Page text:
Heroism In Oedipus Rex

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Heroes in our media embody characteristics that people desire. The shining faces in our books, movies, and TV shows function as proxies for our own self images. Throughout modern history, society’s artists have been free to experiment with a variety of different types of heroes, giving each individual the ability to align with whatever heroic characteristics they personally admire. For these reasons, you can learn a great deal about someone from whom he chooses as his heroes. Nora from A Doll’s House and Oedipus from Oedipus Tyrannus are very different types of people. Oedipus is a classic hero; he is intelligent, strong, and powerful. Nora’s heroism, by contrast, is more modern. She is not particularly intelligent or strong, and she comes …show more content…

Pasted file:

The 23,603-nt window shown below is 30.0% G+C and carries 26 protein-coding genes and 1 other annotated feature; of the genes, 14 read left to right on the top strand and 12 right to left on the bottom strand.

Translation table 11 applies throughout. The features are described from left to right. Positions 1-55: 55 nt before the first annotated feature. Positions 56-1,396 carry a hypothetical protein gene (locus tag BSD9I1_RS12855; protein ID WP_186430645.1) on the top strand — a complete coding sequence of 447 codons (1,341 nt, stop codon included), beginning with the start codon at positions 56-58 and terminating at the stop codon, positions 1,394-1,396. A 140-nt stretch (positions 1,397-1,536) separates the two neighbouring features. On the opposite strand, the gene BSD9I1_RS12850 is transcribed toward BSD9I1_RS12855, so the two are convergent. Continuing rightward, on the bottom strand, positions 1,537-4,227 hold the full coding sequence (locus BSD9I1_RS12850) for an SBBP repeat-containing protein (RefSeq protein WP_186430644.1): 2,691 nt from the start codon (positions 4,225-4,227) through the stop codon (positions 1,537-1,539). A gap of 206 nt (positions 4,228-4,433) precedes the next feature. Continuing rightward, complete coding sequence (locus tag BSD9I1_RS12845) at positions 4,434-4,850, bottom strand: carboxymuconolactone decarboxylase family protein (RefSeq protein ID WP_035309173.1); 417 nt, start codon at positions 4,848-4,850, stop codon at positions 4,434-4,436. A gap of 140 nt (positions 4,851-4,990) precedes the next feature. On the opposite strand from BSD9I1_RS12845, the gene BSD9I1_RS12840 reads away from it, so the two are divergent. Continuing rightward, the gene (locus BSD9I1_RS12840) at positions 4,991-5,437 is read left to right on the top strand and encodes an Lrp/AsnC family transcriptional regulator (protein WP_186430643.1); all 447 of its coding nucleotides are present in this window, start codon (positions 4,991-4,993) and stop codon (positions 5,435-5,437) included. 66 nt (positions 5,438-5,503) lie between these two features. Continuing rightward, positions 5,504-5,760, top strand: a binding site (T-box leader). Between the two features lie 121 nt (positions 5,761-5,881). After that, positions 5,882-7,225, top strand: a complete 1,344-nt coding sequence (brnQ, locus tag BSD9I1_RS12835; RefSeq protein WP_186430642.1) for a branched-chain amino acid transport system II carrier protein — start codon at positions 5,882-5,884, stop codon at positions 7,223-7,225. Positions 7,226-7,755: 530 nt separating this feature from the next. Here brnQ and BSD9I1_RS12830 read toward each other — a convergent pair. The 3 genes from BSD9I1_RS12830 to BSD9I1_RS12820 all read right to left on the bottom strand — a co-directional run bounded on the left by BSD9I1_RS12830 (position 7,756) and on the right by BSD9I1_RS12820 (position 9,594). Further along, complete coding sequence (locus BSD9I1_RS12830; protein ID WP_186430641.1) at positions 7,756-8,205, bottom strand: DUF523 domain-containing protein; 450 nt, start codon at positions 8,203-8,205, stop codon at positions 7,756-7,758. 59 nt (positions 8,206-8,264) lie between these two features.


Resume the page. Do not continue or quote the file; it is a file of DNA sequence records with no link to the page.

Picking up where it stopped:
He is unique for two of his most impressive feats—solving the Sphinx’s riddle and single handedly defeating Laius’ party—occur before the play has begun. Nevertheless, Oedipus is clearly presented as a hero from the opening scene. He shows empathy in wanting to save his people and he shows mercy in his murder investigation, decreeing that the perpetrator need only “quit the land, unscathed” (Sophocles 9). Even in his downfall, he maintains his integrity and exiles himself instead of covering it up or dismissing it as slander as is so expected of leaders today. It is clear to the reader that Oedipus cares deeply for his people because when his own self gain is pitted against the well being of his citizens, he puts his status, wealth, and everything he had become accustomed to below his civic duty. When we examine Oedipus through a scholarly lens, we see Oedipus as the epitome of classic heroism, but we must acknowledge the fallacy in this vision. Out of the context of the story’s famous reputation, one could certainly judge Oedipus to be unheroic. He lashes out rashly and irrationally, accusing both Tiresias and Creon of the murder with no evidence. He is blinded by prejudice, saying that the old shepherd who convinces him “deserve[s] a chiding” for telling him the unpleasant truths (41). Compounded with the fact that he committed such a heinous act, it is a worthy interpretation to not find Oedipus a

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